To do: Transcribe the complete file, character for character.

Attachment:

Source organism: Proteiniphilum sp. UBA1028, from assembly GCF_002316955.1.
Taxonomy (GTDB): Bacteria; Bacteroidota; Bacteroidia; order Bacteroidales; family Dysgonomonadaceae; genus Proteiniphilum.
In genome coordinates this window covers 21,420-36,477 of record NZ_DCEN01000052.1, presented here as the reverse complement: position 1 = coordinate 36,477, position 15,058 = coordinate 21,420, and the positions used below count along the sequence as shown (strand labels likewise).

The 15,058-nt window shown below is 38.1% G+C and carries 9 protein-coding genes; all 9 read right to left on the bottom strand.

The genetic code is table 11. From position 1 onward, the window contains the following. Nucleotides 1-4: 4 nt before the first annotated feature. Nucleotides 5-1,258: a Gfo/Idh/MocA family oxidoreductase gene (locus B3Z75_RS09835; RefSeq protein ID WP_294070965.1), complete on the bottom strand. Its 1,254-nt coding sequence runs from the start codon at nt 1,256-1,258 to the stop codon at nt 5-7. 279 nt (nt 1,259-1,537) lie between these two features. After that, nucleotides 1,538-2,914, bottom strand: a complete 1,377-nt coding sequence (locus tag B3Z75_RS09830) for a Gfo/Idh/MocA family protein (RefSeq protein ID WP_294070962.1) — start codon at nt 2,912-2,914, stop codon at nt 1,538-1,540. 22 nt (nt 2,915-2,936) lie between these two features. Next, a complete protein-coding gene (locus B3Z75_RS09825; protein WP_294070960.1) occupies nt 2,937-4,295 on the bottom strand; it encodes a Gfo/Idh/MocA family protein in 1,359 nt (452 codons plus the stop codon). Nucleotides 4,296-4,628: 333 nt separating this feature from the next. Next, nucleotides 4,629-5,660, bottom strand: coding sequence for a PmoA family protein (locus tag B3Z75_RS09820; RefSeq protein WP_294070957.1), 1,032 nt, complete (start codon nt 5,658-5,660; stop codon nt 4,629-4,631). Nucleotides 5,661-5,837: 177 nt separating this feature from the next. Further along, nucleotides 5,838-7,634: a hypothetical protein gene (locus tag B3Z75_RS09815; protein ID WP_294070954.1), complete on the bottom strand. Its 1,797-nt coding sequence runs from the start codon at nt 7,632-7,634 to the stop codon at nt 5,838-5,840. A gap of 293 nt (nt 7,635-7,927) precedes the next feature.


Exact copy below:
Source organism: Proteiniphilum sp. UBA1028, from assembly GCF_002316955.1.
Taxonomy (GTDB): Bacteria; Bacteroidota; Bacteroidia; order Bacteroidales; family Dysgonomonadaceae; genus Proteiniphilum.
In genome coordinates this window covers 21,420-36,477 of record NZ_DCEN01000052.1, presented here as the reverse complement: position 1 = coordinate 36,477, position 15,058 = coordinate 21,420, and the positions used below count along the sequence as shown (strand labels likewise).

The 15,058-nt window shown below is 38.1% G+C and carries 9 protein-coding genes; all 9 read right to left on the bottom strand.

The genetic code is table 11. From position 1 onward, the window contains the following. Nucleotides 1-4: 4 nt before the first annotated feature. Nucleotides 5-1,258: a Gfo/Idh/MocA family oxidoreductase gene (locus B3Z75_RS09835; RefSeq protein ID WP_294070965.1), complete on the bottom strand. Its 1,254-nt coding sequence runs from the start codon at nt 1,256-1,258 to the stop codon at nt 5-7. 279 nt (nt 1,259-1,537) lie between these two features. After that, nucleotides 1,538-2,914, bottom strand: a complete 1,377-nt coding sequence (locus tag B3Z75_RS09830) for a Gfo/Idh/MocA family protein (RefSeq protein ID WP_294070962.1) — start codon at nt 2,912-2,914, stop codon at nt 1,538-1,540. 22 nt (nt 2,915-2,936) lie between these two features. Next, a complete protein-coding gene (locus B3Z75_RS09825; protein WP_294070960.1) occupies nt 2,937-4,295 on the bottom strand; it encodes a Gfo/Idh/MocA family protein in 1,359 nt (452 codons plus the stop codon). Nucleotides 4,296-4,628: 333 nt separating this feature from the next. Next, nucleotides 4,629-5,660, bottom strand: coding sequence for a PmoA family protein (locus tag B3Z75_RS09820; RefSeq protein WP_294070957.1), 1,032 nt, complete (start codon nt 5,658-5,660; stop codon nt 4,629-4,631). Nucleotides 5,661-5,837: 177 nt separating this feature from the next. Further along, nucleotides 5,838-7,634: a hypothetical protein gene (locus tag B3Z75_RS09815; protein ID WP_294070954.1), complete on the bottom strand. Its 1,797-nt coding sequence runs from the start codon at nt 7,632-7,634 to the stop codon at nt 5,838-5,840. A gap of 293 nt (nt 7,635-7,927) precedes the next feature.